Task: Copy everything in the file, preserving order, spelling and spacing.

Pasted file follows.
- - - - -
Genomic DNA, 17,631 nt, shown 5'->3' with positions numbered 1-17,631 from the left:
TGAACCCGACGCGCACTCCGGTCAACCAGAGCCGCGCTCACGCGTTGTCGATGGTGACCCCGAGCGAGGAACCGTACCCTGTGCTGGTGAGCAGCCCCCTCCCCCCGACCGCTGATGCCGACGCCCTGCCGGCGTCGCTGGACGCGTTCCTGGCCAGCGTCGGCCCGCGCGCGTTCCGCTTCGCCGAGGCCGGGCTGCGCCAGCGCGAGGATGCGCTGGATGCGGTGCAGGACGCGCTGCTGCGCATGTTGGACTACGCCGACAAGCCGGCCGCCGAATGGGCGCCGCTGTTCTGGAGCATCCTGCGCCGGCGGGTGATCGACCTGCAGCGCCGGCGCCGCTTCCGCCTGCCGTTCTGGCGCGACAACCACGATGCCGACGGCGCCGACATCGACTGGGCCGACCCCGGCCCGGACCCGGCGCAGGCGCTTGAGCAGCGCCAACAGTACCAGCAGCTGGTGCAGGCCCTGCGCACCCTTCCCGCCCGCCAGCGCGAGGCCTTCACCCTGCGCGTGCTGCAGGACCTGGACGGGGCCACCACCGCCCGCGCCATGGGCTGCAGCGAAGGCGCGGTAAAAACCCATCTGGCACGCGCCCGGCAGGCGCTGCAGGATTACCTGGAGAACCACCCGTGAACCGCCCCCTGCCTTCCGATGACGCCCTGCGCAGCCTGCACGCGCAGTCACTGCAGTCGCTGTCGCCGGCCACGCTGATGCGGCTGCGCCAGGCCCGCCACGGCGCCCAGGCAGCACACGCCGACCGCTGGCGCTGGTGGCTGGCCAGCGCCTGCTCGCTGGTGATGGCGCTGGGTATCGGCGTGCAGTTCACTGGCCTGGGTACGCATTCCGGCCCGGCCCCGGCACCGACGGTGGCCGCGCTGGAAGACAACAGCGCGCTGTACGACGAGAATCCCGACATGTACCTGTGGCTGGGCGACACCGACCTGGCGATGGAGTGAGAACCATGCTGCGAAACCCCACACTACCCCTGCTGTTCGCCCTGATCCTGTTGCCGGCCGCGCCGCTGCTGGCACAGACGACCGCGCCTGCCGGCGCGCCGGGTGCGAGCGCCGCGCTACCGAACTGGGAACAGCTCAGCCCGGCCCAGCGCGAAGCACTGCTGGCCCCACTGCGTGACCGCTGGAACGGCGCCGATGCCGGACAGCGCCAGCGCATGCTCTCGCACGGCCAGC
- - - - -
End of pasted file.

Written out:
Genomic DNA, 17,631 nt, shown 5'->3' with positions numbered 1-17,631 from the left:
TGAACCCGACGCGCACTCCGGTCAACCAGAGCCGCGCTCACGCGTTGTCGATGGTGACCCCGAGCGAGGAACCGTACCCTGTGCTGGTGAGCAGCCCCCTCCCCCCGACCGCTGATGCCGACGCCCTGCCGGCGTCGCTGGACGCGTTCCTGGCCAGCGTCGGCCCGCGCGCGTTCCGCTTCGCCGAGGCCGGGCTGCGCCAGCGCGAGGATGCGCTGGATGCGGTGCAGGACGCGCTGCTGCGCATGTTGGACTACGCCGACAAGCCGGCCGCCGAATGGGCGCCGCTGTTCTGGAGCATCCTGCGCCGGCGGGTGATCGACCTGCAGCGCCGGCGCCGCTTCCGCCTGCCGTTCTGGCGCGACAACCACGATGCCGACGGCGCCGACATCGACTGGGCCGACCCCGGCCCGGACCCGGCGCAGGCGCTTGAGCAGCGCCAACAGTACCAGCAGCTGGTGCAGGCCCTGCGCACCCTTCCCGCCCGCCAGCGCGAGGCCTTCACCCTGCGCGTGCTGCAGGACCTGGACGGGGCCACCACCGCCCGCGCCATGGGCTGCAGCGAAGGCGCGGTAAAAACCCATCTGGCACGCGCCCGGCAGGCGCTGCAGGATTACCTGGAGAACCACCCGTGAACCGCCCCCTGCCTTCCGATGACGCCCTGCGCAGCCTGCACGCGCAGTCACTGCAGTCGCTGTCGCCGGCCACGCTGATGCGGCTGCGCCAGGCCCGCCACGGCGCCCAGGCAGCACACGCCGACCGCTGGCGCTGGTGGCTGGCCAGCGCCTGCTCGCTGGTGATGGCGCTGGGTATCGGCGTGCAGTTCACTGGCCTGGGTACGCATTCCGGCCCGGCCCCGGCACCGACGGTGGCCGCGCTGGAAGACAACAGCGCGCTGTACGACGAGAATCCCGACATGTACCTGTGGCTGGGCGACACCGACCTGGCGATGGAGTGAGAACCATGCTGCGAAACCCCACACTACCCCTGCTGTTCGCCCTGATCCTGTTGCCGGCCGCGCCGCTGCTGGCACAGACGACCGCGCCTGCCGGCGCGCCGGGTGCGAGCGCCGCGCTACCGAACTGGGAACAGCTCAGCCCGGCCCAGCGCGAAGCACTGCTGGCCCCACTGCGTGACCGCTGGAACGGCGCCGATGCCGGACAGCGCCAGCGCATGCTCTCGCACGGCCAGC